DETROIT -- Ford Motor Co. on Thursday issued a safety recall for nearly 32,000 vehicles with faulty Takata airbag modules, a problem unrelated to the exploding Takata airbag inflators that prompted massive recalls across the industry.
The automaker said certain driver frontal airbag cushions installed in the vehicles may not inflate as intended. The issue stems from a misalignment of components within the airbag module, Ford said.
The issue affects 2016-17 Edge midsize crossover, 2016-17 Lincoln MKX SUVs and 2017 Lincoln Continental sedans.
Ford is not aware of any accidents or injuries related to the issue.
Ford spokeswoman Elizabeth Weigandt said the automaker continues to use Takata airbags in new models, although all airbags contain fixes that prevent inflators from exploding. The vehicles in Thursday’s recall all contain that fix, she said.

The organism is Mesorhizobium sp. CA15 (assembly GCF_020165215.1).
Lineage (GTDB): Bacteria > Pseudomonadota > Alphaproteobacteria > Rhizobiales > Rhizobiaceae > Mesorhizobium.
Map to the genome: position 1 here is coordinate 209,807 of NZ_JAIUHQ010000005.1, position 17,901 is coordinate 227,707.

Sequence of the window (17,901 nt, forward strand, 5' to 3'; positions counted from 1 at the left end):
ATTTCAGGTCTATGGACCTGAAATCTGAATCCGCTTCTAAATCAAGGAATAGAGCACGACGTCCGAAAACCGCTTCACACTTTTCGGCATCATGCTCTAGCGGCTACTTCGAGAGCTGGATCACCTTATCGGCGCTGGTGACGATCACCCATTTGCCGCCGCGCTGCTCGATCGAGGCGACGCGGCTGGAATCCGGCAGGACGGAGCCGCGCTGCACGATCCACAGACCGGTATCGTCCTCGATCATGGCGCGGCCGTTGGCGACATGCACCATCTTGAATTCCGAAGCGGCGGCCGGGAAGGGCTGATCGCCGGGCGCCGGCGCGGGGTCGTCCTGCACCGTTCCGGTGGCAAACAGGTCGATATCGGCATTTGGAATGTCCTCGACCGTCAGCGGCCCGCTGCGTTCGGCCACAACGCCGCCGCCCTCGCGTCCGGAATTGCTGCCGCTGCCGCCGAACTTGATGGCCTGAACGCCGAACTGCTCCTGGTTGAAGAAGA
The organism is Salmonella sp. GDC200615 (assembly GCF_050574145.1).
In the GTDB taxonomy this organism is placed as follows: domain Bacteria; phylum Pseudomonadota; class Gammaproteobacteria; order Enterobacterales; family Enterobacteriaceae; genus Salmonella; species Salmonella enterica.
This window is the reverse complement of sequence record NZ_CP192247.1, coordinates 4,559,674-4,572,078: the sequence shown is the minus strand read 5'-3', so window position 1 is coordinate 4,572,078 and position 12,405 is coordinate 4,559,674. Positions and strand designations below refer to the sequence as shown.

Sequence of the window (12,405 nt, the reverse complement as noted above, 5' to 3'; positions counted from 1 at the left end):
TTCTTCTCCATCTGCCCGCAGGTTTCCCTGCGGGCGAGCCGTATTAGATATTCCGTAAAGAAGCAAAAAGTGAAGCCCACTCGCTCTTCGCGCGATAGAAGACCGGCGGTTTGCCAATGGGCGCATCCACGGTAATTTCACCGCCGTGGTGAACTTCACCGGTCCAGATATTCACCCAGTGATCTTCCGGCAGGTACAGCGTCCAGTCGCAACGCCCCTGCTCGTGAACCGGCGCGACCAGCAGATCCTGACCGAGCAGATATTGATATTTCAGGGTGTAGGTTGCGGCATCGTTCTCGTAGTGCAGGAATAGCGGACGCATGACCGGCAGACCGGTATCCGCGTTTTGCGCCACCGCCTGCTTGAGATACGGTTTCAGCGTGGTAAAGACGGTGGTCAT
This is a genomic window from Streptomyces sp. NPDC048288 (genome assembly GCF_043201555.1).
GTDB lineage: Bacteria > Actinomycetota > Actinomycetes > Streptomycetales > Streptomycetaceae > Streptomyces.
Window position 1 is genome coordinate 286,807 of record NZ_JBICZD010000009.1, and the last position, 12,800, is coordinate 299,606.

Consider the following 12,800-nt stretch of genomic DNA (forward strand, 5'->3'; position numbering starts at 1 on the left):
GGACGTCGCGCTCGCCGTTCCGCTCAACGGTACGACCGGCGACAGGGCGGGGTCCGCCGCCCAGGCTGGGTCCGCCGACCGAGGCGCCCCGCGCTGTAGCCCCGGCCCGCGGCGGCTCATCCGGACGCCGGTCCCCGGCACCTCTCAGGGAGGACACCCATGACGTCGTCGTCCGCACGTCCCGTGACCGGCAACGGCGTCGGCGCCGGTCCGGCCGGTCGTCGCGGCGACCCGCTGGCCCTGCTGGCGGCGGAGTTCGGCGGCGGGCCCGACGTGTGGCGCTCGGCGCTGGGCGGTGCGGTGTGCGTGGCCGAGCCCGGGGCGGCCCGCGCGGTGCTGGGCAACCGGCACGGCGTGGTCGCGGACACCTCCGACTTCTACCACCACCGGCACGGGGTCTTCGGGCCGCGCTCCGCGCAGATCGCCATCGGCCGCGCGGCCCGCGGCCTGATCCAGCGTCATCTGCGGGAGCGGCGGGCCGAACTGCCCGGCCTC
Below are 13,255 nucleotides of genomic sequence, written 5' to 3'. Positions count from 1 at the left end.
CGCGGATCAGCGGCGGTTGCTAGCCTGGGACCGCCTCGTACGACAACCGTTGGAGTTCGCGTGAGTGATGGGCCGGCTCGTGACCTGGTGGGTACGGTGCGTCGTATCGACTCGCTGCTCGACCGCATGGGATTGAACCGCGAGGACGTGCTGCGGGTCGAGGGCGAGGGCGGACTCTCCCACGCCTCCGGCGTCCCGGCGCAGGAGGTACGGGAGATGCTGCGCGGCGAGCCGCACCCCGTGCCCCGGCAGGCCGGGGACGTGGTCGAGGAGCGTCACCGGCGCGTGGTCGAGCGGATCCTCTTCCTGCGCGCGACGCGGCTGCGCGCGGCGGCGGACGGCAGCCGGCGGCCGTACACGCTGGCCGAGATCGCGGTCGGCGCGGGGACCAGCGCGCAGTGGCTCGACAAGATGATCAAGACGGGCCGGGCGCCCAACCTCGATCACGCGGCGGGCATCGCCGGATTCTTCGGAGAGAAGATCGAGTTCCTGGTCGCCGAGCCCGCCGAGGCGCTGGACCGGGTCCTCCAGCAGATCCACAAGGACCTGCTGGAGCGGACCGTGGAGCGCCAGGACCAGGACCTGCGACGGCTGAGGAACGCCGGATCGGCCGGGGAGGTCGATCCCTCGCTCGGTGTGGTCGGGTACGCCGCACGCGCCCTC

At least 17 deaths have been linked to exploding Takata inflators that contain non-desiccated ammonium nitrate. The defects have led 10 automakers to recall more than 31 million cars worldwide since 2008. All but one of the deaths have occurred in Honda vehicles.
A spokesperson with the National Highway Traffic Safety Administration was not immediately available for comment.
Affected vehicles include:
- 2016-17 Ford Edge crossovers built at Oakville Assembly Plant Oct. 8, 2015 to Feb. 15, 2017.
- 2017-17 Lincoln MKX SUVs built at Oakville Nov. 11, 2014 to Feb. 15, 2017.
- 2017 Lincoln Continental sedans built at Flat Rock Assembly Plant Jan. 13, 2016 to Jan. 18, 2017.
Of the affected vehicles, 27,531 are in the U.S. and 4,336 are in Canada.
Dealers will replace the driver frontal airbag module for free.